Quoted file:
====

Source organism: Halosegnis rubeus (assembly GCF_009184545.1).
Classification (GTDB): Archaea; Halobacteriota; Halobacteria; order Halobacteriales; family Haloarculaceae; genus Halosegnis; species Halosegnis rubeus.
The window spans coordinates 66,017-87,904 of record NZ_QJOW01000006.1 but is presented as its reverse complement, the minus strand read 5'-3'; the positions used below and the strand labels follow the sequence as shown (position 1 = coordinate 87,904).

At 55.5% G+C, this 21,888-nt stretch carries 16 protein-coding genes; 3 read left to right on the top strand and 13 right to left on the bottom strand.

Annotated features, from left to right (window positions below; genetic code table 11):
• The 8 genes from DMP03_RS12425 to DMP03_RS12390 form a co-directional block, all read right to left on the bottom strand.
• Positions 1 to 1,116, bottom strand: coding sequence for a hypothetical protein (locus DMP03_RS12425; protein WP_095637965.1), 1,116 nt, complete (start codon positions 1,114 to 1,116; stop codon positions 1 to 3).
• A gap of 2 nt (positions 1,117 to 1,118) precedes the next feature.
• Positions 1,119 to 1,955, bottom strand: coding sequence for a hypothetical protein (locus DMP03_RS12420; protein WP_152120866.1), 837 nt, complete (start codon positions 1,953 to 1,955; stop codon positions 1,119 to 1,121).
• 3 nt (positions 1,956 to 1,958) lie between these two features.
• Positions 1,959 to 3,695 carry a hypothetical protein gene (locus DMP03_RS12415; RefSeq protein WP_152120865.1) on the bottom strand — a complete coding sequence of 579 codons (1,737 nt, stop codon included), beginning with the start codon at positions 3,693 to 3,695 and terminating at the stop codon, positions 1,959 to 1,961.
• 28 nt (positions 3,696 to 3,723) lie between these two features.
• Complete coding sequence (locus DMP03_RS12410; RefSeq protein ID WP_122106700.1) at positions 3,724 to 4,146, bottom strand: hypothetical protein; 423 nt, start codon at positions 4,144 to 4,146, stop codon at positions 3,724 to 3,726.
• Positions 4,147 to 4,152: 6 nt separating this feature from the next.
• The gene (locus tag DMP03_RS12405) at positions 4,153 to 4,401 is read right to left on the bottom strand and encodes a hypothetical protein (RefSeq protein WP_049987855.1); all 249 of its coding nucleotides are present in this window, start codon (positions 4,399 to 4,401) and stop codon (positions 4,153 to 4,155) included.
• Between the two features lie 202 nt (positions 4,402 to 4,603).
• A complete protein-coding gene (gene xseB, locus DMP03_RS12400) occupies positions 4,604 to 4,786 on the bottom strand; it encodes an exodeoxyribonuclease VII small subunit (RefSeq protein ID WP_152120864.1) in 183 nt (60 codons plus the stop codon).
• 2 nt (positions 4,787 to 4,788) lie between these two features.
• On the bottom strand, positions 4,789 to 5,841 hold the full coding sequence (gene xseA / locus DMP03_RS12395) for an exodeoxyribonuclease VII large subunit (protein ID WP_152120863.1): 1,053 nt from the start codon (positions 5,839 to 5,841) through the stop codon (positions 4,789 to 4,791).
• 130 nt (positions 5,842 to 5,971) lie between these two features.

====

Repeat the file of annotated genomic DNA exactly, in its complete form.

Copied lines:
Source organism: Halosegnis rubeus (assembly GCF_009184545.1).
Classification (GTDB): Archaea; Halobacteriota; Halobacteria; order Halobacteriales; family Haloarculaceae; genus Halosegnis; species Halosegnis rubeus.
The window spans coordinates 66,017-87,904 of record NZ_QJOW01000006.1 but is presented as its reverse complement, the minus strand read 5'-3'; the positions used below and the strand labels follow the sequence as shown (position 1 = coordinate 87,904).

At 55.5% G+C, this 21,888-nt stretch carries 16 protein-coding genes; 3 read left to right on the top strand and 13 right to left on the bottom strand.

Annotated features, from left to right (window positions below; genetic code table 11):
• The 8 genes from DMP03_RS12425 to DMP03_RS12390 form a co-directional block, all read right to left on the bottom strand.
• Positions 1 to 1,116, bottom strand: coding sequence for a hypothetical protein (locus DMP03_RS12425; protein WP_095637965.1), 1,116 nt, complete (start codon positions 1,114 to 1,116; stop codon positions 1 to 3).
• A gap of 2 nt (positions 1,117 to 1,118) precedes the next feature.
• Positions 1,119 to 1,955, bottom strand: coding sequence for a hypothetical protein (locus DMP03_RS12420; protein WP_152120866.1), 837 nt, complete (start codon positions 1,953 to 1,955; stop codon positions 1,119 to 1,121).
• 3 nt (positions 1,956 to 1,958) lie between these two features.
• Positions 1,959 to 3,695 carry a hypothetical protein gene (locus DMP03_RS12415; RefSeq protein WP_152120865.1) on the bottom strand — a complete coding sequence of 579 codons (1,737 nt, stop codon included), beginning with the start codon at positions 3,693 to 3,695 and terminating at the stop codon, positions 1,959 to 1,961.
• 28 nt (positions 3,696 to 3,723) lie between these two features.
• Complete coding sequence (locus DMP03_RS12410; RefSeq protein ID WP_122106700.1) at positions 3,724 to 4,146, bottom strand: hypothetical protein; 423 nt, start codon at positions 4,144 to 4,146, stop codon at positions 3,724 to 3,726.
• Positions 4,147 to 4,152: 6 nt separating this feature from the next.
• The gene (locus tag DMP03_RS12405) at positions 4,153 to 4,401 is read right to left on the bottom strand and encodes a hypothetical protein (RefSeq protein WP_049987855.1); all 249 of its coding nucleotides are present in this window, start codon (positions 4,399 to 4,401) and stop codon (positions 4,153 to 4,155) included.
• Between the two features lie 202 nt (positions 4,402 to 4,603).
• A complete protein-coding gene (gene xseB, locus DMP03_RS12400) occupies positions 4,604 to 4,786 on the bottom strand; it encodes an exodeoxyribonuclease VII small subunit (RefSeq protein ID WP_152120864.1) in 183 nt (60 codons plus the stop codon).
• 2 nt (positions 4,787 to 4,788) lie between these two features.
• On the bottom strand, positions 4,789 to 5,841 hold the full coding sequence (gene xseA / locus DMP03_RS12395) for an exodeoxyribonuclease VII large subunit (protein ID WP_152120863.1): 1,053 nt from the start codon (positions 5,839 to 5,841) through the stop codon (positions 4,789 to 4,791).
• 130 nt (positions 5,842 to 5,971) lie between these two features.